Popular Uses

With its elegant look and soft texture, cactus leather is increasingly being used in high-end fashion. You'll find it in products like handbags, wallets, shoes, and even car interiors. Rahui London uses Cactus leather in some of its collections.

Cactus Leather sample
Rahui London

🍍Pineapple Leather (Piñatex)

Features and Benefits

Pineapple leather, also known as Piñatex, is made from the waste fibers of pineapple leaves. It's a byproduct of the pineapple harvest, so no additional resources are needed to produce it. Pineapple leather is strong, versatile, and lightweight, and it provides a good source of income for farming communities.

Popular Uses

Pineapple leather is popular in the fashion industry and is used to create shoes, bags, wallets, and upholstery. Its unique texture gives a natural and exotic appeal to the end products. Rahui London uses Pineapple leather in some of its collections.

Pineapple Leather sample
Rahui London

🎍Bamboo Leather

Features and Benefits

Bamboo leather is a sustainable alternative to traditional leather, made from bamboo fibers which are known for their strength and durability​. It's a renewable resource as bamboo is one of the fastest-growing plants on earth​. Processing bamboo into leather is more environmentally friendly as it requires less energy and fewer chemicals compared to conventional leather production​.

Popular Uses

Bamboo leather is utilized in various fashion items including handbags, shoes, and accessories, providing a stylish yet eco-friendly choice.

Bamboo Leather sample
Rahui London

🍇Wine / Grape Leather

Features and Benefits

Derived from grape waste, specifically what is leftover when wine is made (Marc or Pomace), wine or grape leather is a sustainable and innovative material, providing a use for what would otherwise be discarded​. It's a byproduct of the wine industry, making it a circular economy solution​. Grape leather is durable, flexible, and has a unique aesthetic appeal reminiscent of traditional leather​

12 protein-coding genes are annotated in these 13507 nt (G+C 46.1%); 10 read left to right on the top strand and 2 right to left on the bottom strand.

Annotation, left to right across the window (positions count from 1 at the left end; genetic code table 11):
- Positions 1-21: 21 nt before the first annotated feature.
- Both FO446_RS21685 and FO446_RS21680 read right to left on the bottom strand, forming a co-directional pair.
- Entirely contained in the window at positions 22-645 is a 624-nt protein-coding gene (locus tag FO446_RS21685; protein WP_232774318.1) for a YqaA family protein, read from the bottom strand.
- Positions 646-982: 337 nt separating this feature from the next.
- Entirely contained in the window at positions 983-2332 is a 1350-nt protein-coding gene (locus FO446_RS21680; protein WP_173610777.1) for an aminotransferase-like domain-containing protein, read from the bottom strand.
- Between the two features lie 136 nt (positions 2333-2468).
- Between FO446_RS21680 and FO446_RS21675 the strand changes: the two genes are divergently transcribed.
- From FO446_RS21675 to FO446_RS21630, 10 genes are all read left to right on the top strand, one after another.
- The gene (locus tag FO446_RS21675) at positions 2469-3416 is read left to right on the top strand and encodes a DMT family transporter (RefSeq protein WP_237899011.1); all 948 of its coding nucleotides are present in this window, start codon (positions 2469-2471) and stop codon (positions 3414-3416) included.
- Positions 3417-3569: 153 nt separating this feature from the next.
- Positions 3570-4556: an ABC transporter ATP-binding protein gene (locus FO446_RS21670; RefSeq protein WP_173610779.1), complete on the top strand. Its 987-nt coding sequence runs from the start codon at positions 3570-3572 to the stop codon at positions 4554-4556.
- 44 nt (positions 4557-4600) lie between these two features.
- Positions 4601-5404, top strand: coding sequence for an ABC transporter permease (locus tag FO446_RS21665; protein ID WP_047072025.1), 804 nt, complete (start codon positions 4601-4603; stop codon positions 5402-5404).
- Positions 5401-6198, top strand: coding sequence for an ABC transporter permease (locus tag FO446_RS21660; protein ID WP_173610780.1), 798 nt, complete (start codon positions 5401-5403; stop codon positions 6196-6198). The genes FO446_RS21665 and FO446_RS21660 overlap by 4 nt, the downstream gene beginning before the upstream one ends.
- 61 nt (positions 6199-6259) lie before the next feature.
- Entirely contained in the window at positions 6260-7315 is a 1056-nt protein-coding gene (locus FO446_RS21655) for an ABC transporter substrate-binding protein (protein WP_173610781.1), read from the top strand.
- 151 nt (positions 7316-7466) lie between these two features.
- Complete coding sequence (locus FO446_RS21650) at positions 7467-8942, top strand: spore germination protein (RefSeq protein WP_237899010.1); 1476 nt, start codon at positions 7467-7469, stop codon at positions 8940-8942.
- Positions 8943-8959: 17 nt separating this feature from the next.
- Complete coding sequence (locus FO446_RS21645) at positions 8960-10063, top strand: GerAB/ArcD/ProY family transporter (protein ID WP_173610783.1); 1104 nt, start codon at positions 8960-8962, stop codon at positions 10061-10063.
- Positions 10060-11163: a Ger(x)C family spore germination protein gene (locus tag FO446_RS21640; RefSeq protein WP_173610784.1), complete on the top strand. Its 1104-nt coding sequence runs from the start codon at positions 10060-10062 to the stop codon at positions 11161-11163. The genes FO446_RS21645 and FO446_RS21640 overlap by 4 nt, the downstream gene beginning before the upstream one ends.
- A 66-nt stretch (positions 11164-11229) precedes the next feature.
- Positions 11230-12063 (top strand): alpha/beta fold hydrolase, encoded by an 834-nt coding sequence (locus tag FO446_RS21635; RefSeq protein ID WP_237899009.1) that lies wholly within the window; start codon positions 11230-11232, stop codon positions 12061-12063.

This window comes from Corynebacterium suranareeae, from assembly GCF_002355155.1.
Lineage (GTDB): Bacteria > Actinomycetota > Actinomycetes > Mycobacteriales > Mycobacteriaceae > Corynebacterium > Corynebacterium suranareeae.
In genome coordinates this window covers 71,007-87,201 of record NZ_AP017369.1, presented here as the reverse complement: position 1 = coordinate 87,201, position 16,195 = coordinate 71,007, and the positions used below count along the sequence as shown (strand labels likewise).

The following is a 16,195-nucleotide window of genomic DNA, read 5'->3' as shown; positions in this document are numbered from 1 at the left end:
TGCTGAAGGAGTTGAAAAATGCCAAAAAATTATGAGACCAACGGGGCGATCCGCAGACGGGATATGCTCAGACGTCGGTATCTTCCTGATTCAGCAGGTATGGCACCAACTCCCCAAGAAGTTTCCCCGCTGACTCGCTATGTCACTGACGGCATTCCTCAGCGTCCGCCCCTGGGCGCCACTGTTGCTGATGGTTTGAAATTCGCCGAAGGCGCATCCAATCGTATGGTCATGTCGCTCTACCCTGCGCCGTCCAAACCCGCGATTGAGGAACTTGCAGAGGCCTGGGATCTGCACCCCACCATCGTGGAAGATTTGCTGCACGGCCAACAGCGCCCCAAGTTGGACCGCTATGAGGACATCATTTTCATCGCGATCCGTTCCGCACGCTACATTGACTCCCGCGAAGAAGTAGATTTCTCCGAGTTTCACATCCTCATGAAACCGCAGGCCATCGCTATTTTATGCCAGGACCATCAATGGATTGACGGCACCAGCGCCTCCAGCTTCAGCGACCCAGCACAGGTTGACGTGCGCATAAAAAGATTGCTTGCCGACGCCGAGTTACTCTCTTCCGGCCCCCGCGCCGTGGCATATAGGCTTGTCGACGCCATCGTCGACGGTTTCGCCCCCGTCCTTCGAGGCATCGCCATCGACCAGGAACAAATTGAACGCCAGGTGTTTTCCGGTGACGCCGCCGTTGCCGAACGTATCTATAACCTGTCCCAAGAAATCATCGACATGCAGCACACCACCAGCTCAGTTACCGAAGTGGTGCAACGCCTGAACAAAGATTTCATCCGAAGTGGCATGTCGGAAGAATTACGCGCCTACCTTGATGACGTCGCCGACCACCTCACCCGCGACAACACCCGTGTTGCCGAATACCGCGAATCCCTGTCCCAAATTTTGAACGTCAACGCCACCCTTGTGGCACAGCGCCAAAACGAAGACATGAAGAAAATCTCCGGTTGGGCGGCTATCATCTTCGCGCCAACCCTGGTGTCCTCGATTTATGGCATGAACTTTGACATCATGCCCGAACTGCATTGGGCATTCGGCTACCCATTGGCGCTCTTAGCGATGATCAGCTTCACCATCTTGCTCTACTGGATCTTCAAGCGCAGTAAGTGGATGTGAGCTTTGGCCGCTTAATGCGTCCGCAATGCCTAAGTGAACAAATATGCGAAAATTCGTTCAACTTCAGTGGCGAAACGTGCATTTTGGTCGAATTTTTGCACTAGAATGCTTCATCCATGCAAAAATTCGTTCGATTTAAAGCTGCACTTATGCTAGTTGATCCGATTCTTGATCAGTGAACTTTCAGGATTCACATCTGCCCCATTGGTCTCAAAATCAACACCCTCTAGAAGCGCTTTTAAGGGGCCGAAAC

Popular Uses

Its elegant look makes it suitable for high-end fashion items like handbags, wallets, and upholstery.

Wine or Grape Leather sample
Rahui London


Features and Benefits

Mirum is a material made without any plastic or synthetic binders, designed to be fully biodegradable​. It's created from a blend of natural fibers, including rubber and other compostable components, which are all bound together without the use of any plastic or synthetic glues​​. It's aimed at providing a truly sustainable alternative to both animal leather and plastic-based vegan leathers.

Popular Uses

Mirum is positioned as an alternative for any application where leather might traditionally be used however due to its current high cost it not yet widely used.

Generic Vegan Leather sample
Rahui London


Features and Benefits

Although cork does not look like animal leather it is often used as a leather substitute due to its  lightweight, waterproof, and durable nature. Cork is made from the bark of cork oak trees, which naturally regrows, making cork leather a renewable resource. The production process is environmentally friendly, and cork leather is also biodegradable​

Popular Uses

Cork is a longstanding material that is utilised in a variety of products including shoes, bags, and accessories.